Going the extra mile for a client means doing everything they expect and then doing that bit extra they didn’t expect. From a business’ perspective, it means being relentless, continually setting new goals and never being satisfied with the level you’ve reached.
When I started my business, SJD Accountancy, in my early twenties I never expected it to become the UK’s biggest independent accountancy firm, worth £100m. But I’m a very competitive person – my motivation was beating other people, making sure no one was doing better than us. We ended up four times bigger than anyone else in the marketplace.
There’s no great secret to it. Some people are always looking for the next big thing – the new wonder product, a new way of working or a new company logo – but the truth is that success in business comes from doing the same thing again and again, month after month, year after year, to a very high standard.
Set yourself long-term goals, but then keep them at the back of your mind because if you focus on them too much they can be overwhelming. If your long-term goal is to double the size of the business that’s fine, but the first thing you have to do is hit next month’s figures. Don’t let the long-term distract you from the short-term. Stand back from time to time to review your progress and look at the big picture, but don’t let it stop you getting the day-to-day things right: if your clients are happy because you’re delivering excellence then they’ll stay.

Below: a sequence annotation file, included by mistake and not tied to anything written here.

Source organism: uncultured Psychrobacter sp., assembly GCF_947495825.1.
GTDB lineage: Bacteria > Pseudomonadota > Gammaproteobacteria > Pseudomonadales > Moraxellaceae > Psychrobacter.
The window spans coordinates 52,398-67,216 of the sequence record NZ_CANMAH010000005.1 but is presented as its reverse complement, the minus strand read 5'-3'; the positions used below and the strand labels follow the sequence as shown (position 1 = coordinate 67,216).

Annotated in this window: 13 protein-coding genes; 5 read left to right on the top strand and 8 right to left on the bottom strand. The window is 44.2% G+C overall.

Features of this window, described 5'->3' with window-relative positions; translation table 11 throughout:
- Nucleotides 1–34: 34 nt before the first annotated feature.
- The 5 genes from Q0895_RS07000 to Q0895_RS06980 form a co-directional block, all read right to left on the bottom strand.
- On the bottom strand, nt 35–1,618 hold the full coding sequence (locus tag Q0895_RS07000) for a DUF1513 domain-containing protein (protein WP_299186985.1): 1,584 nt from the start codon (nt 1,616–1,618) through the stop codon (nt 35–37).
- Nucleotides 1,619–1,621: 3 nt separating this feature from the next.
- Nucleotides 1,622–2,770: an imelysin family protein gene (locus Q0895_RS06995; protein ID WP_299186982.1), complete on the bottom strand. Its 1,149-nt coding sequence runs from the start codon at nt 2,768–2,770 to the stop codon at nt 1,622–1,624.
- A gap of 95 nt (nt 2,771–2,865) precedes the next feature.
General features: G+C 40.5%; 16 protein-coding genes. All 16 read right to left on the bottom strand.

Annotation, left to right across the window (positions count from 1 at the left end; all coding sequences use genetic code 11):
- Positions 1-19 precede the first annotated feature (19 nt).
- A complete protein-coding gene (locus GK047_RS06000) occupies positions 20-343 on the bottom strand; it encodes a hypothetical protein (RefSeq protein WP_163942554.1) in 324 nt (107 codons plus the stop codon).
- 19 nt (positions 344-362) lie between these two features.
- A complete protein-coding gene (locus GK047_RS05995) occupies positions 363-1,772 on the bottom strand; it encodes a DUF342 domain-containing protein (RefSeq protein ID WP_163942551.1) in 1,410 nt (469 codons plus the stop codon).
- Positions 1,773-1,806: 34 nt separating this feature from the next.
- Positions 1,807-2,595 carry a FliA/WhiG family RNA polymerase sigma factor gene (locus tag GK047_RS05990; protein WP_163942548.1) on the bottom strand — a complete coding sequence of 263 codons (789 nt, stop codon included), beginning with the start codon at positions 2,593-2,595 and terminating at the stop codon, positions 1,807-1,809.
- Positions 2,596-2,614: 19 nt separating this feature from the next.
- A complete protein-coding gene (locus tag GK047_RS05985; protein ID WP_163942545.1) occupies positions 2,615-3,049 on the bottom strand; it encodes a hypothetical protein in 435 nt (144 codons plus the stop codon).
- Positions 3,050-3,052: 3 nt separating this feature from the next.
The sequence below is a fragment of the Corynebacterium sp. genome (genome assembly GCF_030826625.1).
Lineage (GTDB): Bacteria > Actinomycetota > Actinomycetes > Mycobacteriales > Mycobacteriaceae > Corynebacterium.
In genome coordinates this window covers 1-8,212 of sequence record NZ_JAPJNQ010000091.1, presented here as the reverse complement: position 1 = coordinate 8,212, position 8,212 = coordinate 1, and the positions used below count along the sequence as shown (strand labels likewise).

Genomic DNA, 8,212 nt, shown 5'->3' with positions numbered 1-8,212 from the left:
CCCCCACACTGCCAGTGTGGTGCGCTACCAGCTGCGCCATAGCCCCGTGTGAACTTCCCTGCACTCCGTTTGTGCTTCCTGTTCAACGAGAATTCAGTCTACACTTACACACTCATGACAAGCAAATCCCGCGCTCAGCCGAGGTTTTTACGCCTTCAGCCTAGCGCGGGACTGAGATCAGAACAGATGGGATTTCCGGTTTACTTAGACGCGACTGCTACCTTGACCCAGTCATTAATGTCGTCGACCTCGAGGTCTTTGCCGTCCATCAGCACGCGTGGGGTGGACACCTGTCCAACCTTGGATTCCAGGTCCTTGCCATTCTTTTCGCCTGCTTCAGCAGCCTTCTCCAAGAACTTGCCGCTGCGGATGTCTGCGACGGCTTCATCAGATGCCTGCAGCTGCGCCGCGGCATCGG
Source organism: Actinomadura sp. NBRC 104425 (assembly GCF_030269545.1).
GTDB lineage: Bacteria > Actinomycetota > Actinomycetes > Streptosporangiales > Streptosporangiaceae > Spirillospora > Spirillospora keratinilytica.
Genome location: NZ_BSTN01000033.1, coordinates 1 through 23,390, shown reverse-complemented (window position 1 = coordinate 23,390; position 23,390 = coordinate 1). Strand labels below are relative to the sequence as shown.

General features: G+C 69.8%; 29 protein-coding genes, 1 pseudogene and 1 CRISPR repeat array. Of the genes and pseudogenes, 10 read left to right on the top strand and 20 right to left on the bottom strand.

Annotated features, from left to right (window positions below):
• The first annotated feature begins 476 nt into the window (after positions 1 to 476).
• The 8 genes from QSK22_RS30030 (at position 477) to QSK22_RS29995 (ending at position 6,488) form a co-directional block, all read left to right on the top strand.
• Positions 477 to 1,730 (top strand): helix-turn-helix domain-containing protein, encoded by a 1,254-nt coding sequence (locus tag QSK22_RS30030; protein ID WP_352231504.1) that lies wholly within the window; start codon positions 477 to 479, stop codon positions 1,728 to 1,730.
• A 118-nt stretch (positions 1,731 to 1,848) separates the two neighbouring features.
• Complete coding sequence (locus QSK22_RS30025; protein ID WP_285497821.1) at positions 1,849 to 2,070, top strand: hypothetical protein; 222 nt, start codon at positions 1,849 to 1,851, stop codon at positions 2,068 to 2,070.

Going the extra mile in business is no different from doing it in the rest of your life. In a relationship that means not just going through the motions, it means buying that surprise gift or telling your partner “I love you” when they’re not expecting it. Or if you’re trying to keep fit and you go the gym or go running three times a week for half an hour why not go five times a week instead?
Going the extra mile as a business also means treating your staff in a way that exceeds their expectations – not just with the obvious stuff, the way you reward them and develop their careers, but in the little gestures, like sending a handwritten note to them when they’ve had a baby, telling them what a great job they do. That’s what generates goodwill.
Now that I’ve sold my business I have the opportunity to invest in other companies. When deciding whether to invest, the first thing I look at is the people. You are not buying a company, you are buying a group of people with a common goal.
However good a company is, if it’s full of people you don’t like it’s not going to work. You can have a mediocre product or business idea and, as long as you have good people, you can make it work because you can always improve the product or the idea. But if you have a great product and mediocre staff it’s never going to work.
It’s like pitching to a client. If they like you they will buy from you. If you’re a likeable person it doesn’t automatically mean you’ll win every time, but if you’re not likeable you certainly won’t win. When I’m deciding whether to invest in a business the people there either need to be likeable or interesting – people whose company you enjoy or who intrigue you.
I bought into PHA because I liked the bosses and I liked the people who worked for them. Whenever I came into the office as a client I met people who were bright and energetic. I liked the culture. If a company has the right culture and the right people it will always succeed.